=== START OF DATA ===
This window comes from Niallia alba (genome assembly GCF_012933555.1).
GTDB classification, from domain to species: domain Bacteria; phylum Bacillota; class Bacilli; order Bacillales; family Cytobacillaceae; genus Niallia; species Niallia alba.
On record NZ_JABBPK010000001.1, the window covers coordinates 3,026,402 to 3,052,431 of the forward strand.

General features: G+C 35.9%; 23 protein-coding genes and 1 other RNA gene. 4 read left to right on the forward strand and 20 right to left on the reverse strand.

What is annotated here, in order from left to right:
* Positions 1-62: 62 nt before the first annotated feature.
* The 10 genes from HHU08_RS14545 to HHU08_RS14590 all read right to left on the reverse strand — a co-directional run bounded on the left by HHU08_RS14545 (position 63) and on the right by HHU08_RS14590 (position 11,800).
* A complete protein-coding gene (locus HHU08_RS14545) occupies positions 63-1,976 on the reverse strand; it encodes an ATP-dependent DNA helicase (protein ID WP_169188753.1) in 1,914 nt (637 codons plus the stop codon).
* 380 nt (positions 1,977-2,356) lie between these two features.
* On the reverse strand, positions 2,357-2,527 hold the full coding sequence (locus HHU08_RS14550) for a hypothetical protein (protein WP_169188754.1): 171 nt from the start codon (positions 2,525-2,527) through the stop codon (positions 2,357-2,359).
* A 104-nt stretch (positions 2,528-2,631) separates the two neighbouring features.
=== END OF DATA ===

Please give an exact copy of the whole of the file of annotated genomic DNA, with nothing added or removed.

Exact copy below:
This window comes from Niallia alba (genome assembly GCF_012933555.1).
GTDB classification, from domain to species: domain Bacteria; phylum Bacillota; class Bacilli; order Bacillales; family Cytobacillaceae; genus Niallia; species Niallia alba.
On record NZ_JABBPK010000001.1, the window covers coordinates 3,026,402 to 3,052,431 of the forward strand.

General features: G+C 35.9%; 23 protein-coding genes and 1 other RNA gene. 4 read left to right on the forward strand and 20 right to left on the reverse strand.

What is annotated here, in order from left to right:
* Positions 1-62: 62 nt before the first annotated feature.
* The 10 genes from HHU08_RS14545 to HHU08_RS14590 all read right to left on the reverse strand — a co-directional run bounded on the left by HHU08_RS14545 (position 63) and on the right by HHU08_RS14590 (position 11,800).
* A complete protein-coding gene (locus HHU08_RS14545) occupies positions 63-1,976 on the reverse strand; it encodes an ATP-dependent DNA helicase (protein ID WP_169188753.1) in 1,914 nt (637 codons plus the stop codon).
* 380 nt (positions 1,977-2,356) lie between these two features.
* On the reverse strand, positions 2,357-2,527 hold the full coding sequence (locus HHU08_RS14550) for a hypothetical protein (protein WP_169188754.1): 171 nt from the start codon (positions 2,525-2,527) through the stop codon (positions 2,357-2,359).
* A 104-nt stretch (positions 2,528-2,631) separates the two neighbouring features.